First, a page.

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I am just picking up Excel, but have experience with R and Stata. Does Excel have a missing symbol convention? That is, does Excel have something like R's NA or Stata's .?

For example, I evaluate an IF() statement and want to return a value that will be omitted from later calculations I use "NA". Is this the correct approach in Excel? It seems like I am missing a basic concept, but I can't get Google to give me a better answer.

To make this more concrete, I have a conditional like =IF([@[Div Dummy]]=1,"NA",EOMONTH(A8,0)). Is there a way to get a numeric "missing value" placeholder so that I don't get warnings about conflicted data types?

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I think the closest thing is using an empty string... but perhaps someone will surprise me. – Daniel Oct 19 '12 at 16:08
To expound on the OP's question: consider a column of data with several 0's, where the zeros are actually missing. You want an average of the non-zero data. How to go about this? So far all my efforts have resulted in generating #NAME? and similar errors. – ckg Apr 28 at 14:55
up vote 3 down vote accepted

You're almost there. You can use NA() in your formulas to return that "error" value. It's very useful when charting because it's not charted (unlike 0).

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Does it matter that this isn't really an error? I just want to be sure that these don't get incorporated into VLOOKUP()s. – Richard Herron Oct 19 '12 at 18:37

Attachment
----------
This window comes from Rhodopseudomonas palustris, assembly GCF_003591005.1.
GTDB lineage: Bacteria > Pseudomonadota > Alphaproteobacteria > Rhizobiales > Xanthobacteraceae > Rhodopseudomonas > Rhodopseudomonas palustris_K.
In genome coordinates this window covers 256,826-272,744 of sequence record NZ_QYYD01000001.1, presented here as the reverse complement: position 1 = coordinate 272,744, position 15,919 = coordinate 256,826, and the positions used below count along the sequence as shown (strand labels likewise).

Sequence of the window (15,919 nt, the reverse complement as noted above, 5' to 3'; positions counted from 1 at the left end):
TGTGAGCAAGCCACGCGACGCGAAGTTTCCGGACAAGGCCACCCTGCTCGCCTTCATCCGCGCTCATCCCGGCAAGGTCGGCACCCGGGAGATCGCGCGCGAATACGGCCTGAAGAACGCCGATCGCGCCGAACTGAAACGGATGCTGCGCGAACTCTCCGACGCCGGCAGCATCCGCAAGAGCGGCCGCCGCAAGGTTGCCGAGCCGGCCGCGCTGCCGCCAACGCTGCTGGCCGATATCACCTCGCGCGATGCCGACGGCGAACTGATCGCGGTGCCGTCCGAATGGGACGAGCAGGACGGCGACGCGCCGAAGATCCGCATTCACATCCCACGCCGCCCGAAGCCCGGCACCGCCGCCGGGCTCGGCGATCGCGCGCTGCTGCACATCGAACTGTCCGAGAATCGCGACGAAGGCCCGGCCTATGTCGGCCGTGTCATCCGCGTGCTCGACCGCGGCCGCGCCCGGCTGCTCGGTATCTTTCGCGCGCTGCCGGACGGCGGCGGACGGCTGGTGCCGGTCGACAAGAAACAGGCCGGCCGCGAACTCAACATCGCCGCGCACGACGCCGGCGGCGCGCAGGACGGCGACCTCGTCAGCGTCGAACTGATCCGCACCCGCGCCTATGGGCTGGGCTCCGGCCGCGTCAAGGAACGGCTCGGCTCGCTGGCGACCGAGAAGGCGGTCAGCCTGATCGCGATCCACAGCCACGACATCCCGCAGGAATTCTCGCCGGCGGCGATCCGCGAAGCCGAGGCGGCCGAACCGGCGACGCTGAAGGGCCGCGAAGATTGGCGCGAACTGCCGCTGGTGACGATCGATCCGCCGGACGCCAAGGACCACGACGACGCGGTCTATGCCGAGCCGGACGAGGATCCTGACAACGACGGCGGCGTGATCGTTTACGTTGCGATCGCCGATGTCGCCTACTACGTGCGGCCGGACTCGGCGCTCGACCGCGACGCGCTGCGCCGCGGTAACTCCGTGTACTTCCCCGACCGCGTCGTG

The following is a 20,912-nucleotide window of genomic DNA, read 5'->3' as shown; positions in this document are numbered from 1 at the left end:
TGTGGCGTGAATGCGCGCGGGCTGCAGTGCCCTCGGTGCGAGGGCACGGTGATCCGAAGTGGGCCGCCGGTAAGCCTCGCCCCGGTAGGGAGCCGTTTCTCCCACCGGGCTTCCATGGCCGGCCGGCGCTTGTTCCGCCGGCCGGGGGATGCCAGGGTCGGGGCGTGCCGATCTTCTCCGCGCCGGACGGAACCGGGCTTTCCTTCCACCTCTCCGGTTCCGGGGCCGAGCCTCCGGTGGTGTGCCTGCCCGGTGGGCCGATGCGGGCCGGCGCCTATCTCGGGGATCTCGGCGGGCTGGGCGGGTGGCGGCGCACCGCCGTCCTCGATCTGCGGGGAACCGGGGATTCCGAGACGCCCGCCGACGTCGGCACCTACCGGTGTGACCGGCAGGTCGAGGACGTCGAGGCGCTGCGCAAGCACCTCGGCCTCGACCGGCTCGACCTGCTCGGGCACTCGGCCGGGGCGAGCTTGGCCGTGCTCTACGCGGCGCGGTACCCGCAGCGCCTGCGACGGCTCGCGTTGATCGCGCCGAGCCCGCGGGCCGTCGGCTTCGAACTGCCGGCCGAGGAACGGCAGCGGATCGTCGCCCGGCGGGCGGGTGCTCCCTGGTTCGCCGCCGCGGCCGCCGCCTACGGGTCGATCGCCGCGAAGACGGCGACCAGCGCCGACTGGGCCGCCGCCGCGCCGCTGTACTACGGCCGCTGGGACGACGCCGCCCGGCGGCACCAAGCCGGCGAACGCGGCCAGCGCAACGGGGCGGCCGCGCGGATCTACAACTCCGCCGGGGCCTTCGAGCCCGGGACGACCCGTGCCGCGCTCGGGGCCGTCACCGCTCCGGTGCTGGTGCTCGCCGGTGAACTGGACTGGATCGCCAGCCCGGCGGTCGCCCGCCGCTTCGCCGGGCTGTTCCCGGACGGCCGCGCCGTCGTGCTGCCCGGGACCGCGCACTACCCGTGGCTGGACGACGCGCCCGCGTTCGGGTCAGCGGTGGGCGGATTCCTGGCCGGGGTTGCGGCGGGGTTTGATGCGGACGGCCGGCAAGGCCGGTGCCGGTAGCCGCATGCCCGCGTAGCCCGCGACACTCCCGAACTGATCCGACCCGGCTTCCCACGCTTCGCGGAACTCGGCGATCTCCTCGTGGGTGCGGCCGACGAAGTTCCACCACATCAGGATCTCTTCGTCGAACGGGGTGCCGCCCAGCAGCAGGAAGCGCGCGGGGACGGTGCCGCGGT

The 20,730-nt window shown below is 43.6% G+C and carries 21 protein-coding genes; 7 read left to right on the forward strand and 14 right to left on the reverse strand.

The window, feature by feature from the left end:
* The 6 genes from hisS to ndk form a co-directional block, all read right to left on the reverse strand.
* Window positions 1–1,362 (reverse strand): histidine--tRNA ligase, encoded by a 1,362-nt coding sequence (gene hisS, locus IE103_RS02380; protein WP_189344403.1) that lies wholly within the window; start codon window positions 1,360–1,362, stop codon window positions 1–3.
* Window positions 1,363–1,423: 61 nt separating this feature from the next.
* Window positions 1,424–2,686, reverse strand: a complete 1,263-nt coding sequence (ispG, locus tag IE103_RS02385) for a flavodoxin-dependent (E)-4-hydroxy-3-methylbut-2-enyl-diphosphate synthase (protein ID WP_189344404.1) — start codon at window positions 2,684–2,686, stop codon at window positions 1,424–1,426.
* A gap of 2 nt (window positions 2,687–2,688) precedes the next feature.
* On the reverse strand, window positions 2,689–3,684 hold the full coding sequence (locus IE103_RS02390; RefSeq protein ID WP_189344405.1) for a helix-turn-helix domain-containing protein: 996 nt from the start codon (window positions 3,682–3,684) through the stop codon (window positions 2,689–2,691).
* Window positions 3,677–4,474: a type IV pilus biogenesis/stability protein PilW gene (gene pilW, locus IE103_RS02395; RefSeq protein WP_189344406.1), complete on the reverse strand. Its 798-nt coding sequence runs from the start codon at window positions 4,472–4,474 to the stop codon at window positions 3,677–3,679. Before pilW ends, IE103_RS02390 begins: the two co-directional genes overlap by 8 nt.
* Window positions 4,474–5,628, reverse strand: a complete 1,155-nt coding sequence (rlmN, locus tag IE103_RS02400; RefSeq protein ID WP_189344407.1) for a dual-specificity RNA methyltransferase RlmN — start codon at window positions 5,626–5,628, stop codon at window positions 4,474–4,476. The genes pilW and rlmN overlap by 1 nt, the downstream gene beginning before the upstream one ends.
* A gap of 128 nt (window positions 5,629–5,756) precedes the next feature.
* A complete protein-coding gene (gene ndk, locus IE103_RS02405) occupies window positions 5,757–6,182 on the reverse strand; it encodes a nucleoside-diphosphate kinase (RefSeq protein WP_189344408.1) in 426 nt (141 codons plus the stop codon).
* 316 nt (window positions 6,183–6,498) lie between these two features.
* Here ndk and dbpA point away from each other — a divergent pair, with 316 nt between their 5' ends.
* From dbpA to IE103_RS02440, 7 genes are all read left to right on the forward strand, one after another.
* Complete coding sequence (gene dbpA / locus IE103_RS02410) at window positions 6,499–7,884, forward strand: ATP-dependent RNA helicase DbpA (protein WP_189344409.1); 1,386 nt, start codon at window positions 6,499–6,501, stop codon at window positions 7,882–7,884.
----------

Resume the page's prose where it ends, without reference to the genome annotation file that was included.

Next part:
OK, I see that this there's also an ISNA() counterpart to ISBLANK(). Thanks! – Richard Herron Oct 19 '12 at 18:42

You can leave cells empty and use (if I remember correctly) =isblank() to do the conditional. And it's worth noting that many numerical functions like =sum() and =product() will ignore empty cells, ala sum(x, na.rm=TRUE) in R.

But no, this is one of dozens of reasons why Excel is not a serious tool for statistical data. (Although it's not terrible for simple simulation and optimization problems.)

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Thanks, Harlan. I knew that SUM() and the gang were smart enough to skip blanks/letters and thanks for the ISBLANK() trick (it looks like there's also ISNA() for David's answer).I am not a huge Excel fan, but I'm teaching business undergrads, and it's pretty important for them -- want to make sure I'm being precise. – Richard Herron Oct 19 '12 at 18:41
Let me see if I understand you correctly. You recognize that Excel is absolutely the wrong tool for teaching statistics, or at least that you must be very careful trying to use Excel to do statistics. And you are teaching students who perhaps are less sophisticated than some. So how is it exactly that you expect your less sophisticated students to be able to discern the subtleties of Excel's suitability? Use the right tool with these students or don't bother; you can only do harm. – ckg Apr 28 at 14:52

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